Nashville, Tennessee, is full of museums dedicated to musical artists and genres — the Country Music Hall of Fame and Museum, the Musicians Hall of Fame and Museum, and the Johnny Cash Museum, are the most famous among them. But Music City could do with one more music-centric cultural institution so, in January 2021, the National Museum of African American Music (NMAAM) opened its doors in Downtown Nashville.

According to Byron Harvey, Guest Services Supervisor at the National Museum of African American Music, “The museum celebrates African American music and its contributions to the American soundtrack.”

Visiting the National Museum of African American Music is like taking a trip through a musical time machine. To make sure you make the most of your visit to this museum, follow our comprehensive guide.



The #1 piece of advice before visiting the National Museum of African American Music

Exterior facade and lobby of the National Museum of African American Music in Nashville, Tennessee

Photo: the National Museum of African American Music

It is best to purchase your tickets online in advance. That said, arrive about 15 minutes before your scheduled time to get your wristband (more on this later on) and enjoy some of the live music in the lobby. Also, self-directed tours of the museum start every half hour and if you arrive late or you’ll have to wait for the next group.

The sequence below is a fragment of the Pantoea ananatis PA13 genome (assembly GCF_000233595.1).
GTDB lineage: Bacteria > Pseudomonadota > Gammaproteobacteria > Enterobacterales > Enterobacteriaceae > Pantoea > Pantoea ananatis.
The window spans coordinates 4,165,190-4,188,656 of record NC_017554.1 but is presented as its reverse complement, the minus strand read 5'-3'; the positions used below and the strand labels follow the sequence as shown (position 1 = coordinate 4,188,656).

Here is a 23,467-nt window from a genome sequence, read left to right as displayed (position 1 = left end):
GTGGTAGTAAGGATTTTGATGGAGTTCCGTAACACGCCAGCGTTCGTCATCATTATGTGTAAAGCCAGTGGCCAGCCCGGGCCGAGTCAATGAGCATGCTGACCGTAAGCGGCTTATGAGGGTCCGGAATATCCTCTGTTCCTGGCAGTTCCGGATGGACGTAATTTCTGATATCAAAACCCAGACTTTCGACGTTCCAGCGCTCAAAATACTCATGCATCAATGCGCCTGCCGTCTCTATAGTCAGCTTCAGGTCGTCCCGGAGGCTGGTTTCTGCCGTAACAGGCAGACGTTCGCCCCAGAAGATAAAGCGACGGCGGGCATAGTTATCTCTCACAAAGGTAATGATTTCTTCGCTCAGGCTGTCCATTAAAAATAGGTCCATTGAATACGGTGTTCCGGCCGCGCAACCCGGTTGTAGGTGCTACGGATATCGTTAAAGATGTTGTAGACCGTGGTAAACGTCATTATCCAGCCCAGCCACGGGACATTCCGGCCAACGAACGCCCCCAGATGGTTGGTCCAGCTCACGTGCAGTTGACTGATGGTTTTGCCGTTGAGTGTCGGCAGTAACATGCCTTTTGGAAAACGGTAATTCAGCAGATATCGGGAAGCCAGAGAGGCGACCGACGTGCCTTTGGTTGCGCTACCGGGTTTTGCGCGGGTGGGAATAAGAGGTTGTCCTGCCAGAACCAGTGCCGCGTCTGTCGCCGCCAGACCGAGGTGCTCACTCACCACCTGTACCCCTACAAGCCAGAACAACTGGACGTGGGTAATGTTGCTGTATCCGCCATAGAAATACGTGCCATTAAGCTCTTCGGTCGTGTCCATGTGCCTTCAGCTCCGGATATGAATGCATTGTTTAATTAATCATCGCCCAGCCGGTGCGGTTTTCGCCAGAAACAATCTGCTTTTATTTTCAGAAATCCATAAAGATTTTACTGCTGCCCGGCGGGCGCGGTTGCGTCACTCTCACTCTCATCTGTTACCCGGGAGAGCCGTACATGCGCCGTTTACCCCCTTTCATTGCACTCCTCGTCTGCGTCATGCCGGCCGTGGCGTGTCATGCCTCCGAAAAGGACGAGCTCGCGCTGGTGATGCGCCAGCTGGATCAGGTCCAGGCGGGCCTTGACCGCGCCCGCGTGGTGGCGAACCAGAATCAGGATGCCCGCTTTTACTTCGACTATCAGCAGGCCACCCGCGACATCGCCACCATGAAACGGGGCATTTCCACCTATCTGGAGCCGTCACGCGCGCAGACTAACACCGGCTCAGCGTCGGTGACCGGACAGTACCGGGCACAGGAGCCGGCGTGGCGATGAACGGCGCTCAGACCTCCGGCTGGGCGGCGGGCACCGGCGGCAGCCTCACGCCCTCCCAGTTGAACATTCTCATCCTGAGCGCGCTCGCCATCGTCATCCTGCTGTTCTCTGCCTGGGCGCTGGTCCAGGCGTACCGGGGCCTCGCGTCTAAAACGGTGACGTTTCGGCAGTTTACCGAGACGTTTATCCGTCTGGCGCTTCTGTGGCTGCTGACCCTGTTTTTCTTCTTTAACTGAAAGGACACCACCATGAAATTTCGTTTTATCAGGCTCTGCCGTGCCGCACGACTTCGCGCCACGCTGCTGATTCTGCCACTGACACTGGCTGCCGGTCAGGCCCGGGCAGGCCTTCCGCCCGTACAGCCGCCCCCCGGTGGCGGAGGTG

Note that the museum uses timed tickets to manage capacity and ensure each visitor has an opportunity to get the full experience without overcrowding.

National Museum of African American Music hours of operation

NMAAM is open from 9:00 AM to 5:00 PM Wednesday to Monday. The gift shop is open seven days a week from 10 AM to 5 PM.

National Museum of African American Music ticket prices

  • Adult (18 and older): $24.95
  • Youth (Age 7-17): $13.50
  • Youth (Age 6 and under): Free
  • Senior (Age 65 and older): $18.75
  • Student/Teacher/Military (ID required): $18.75

Parking at the National Museum of African American Music

There is public parking conveniently available in the garage on Sixth Street and Broadway Street which is located directly behind the museum. If you are driving, it is recommended that you arrive 30 minutes before your scheduled time to give yourself time to park and make your way to the museum.

Address: 510 Broadway, Nashville, Tennessee 37203

Where to start your visit to the National Museum of African American Music